I’ve now been a couple of days at WaGaLiGong in Dulan. The town itself is small, but nice, with tourism growing in only the past couple of years, so I’ve found among other things a nice coffee house and an Italian pizzeria (across the bridge to the North of WaGaLiGong on the left hand side) run by an Italian windsurfer that makes excellent pizzas.

To get here from the train station, I took bus 8103. It costs NT$57 for the ride, just ask the bus driver to let you know where to get off. It’s nearby the Sugar Factory, an old factory that is now used for concerts in the weekend.

The people I’ve met here at WaGaLiGong and in the area have all been super friendly. They rent out both surfing and windsurfing equipemnt here, and Mark offers lessons on both, and is a very nice teacher.

For (wind)surfing there are four spots North of here. You can either go in the van they have, or do like many surfers do here, and rent a scooter with a small rack on the side that can carry your board (I don’t think it can take a windsurfing rig).

The surfing is excellent, IF you can handle big waves and strong winds. The winds were apparently even stronger than usual this week, but are usually very strong at this time of year (20 knots or more, I think it was over 30 knots today). I’ve been windsurfing for 4-5 years, mostly freeriding on relatively flat water in relatively low winds 8-10m/s (my go to sail is 9m, and my smallest is 7.3m), on a Taboo Rocket 145l. So while I can blast in hooked in and in the footsraps on flat water, big waves are a completely different beast I quickly discovered. Firstly I was on a 98l board with a 4.5m sail (I’m 80kg), which was new to me, but the biggest problem was dealing with the waves.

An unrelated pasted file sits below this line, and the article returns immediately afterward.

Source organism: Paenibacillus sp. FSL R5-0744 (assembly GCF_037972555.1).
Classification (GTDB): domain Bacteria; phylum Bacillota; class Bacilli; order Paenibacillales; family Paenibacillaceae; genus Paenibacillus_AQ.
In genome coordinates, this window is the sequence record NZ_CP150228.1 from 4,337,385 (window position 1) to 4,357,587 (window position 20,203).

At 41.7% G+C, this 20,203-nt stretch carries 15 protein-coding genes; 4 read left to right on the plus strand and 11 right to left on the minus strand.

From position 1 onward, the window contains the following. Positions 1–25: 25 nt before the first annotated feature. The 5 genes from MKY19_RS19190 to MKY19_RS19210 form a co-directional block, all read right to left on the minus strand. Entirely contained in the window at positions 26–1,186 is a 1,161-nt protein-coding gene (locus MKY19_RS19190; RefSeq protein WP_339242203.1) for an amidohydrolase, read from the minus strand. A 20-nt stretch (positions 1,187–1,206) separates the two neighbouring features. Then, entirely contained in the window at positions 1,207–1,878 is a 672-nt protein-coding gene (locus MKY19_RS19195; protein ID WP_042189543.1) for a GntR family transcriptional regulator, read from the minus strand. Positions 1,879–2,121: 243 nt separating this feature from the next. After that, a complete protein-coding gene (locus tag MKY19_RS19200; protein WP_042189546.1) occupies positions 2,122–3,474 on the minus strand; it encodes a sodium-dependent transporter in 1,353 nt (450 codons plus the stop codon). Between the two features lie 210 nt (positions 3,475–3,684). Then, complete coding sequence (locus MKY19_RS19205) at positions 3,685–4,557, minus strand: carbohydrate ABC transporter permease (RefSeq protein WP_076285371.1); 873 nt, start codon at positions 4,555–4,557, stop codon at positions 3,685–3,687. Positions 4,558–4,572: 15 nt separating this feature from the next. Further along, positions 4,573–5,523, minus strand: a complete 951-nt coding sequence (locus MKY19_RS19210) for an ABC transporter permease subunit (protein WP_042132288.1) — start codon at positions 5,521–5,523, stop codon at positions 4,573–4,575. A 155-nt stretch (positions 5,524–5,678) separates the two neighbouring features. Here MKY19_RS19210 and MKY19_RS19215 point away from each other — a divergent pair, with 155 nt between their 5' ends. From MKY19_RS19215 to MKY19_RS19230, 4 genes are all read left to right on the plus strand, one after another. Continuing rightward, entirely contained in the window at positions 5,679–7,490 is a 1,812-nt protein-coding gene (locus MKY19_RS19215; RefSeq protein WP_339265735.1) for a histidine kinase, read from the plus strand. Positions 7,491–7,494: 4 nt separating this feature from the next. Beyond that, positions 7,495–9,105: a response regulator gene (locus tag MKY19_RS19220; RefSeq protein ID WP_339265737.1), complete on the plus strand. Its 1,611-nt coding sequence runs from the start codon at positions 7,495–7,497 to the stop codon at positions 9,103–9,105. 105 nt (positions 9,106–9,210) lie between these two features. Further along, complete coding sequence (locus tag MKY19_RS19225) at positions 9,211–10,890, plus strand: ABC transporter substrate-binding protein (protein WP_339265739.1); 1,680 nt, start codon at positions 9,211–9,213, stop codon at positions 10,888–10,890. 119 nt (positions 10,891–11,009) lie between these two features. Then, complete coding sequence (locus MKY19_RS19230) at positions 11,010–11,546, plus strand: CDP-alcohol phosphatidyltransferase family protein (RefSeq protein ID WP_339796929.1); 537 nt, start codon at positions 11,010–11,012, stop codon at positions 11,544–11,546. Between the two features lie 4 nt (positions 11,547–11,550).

So in short, after spending an hour or maybe more, just trying to get on the board, and being wiped out by waves repeatedly, even with Mark’s super helpful guidance, I just completely failed. I also realized that if I managed to start sailing, I might get over the first few waves, but would probably be thrown by the third or fourth one, and be washed helplessly back to shore. The conditions were just too much for me.

What Mark suggested to me is that I should get used to strong wind sailing first, with a small sail and board, on flat water, and once comfortable with that, I could try wave sailing, and he’s probably right about that. :slight_smile: I should practice and come back in a year or two.

Funnily enough, the opposite of what I thought was true. Penghu is actually the easier spot of the two. Yes, the wind may be about as strong there, but you have a lagoon between the island with flat water, so you don’t have to deal with the big waves. In Dulan you’ve got the pacific rolling right in.

So, if you’re an experienced windsurfer, that knows how to ride waves, this place will probably be awesome for you, at least at the right time of the year. The guys here, that knew what they were doing, were doing big jumps and even flips on the waves, and having a blast, while I sat in the bar and enjoyed a cold beer. :blush: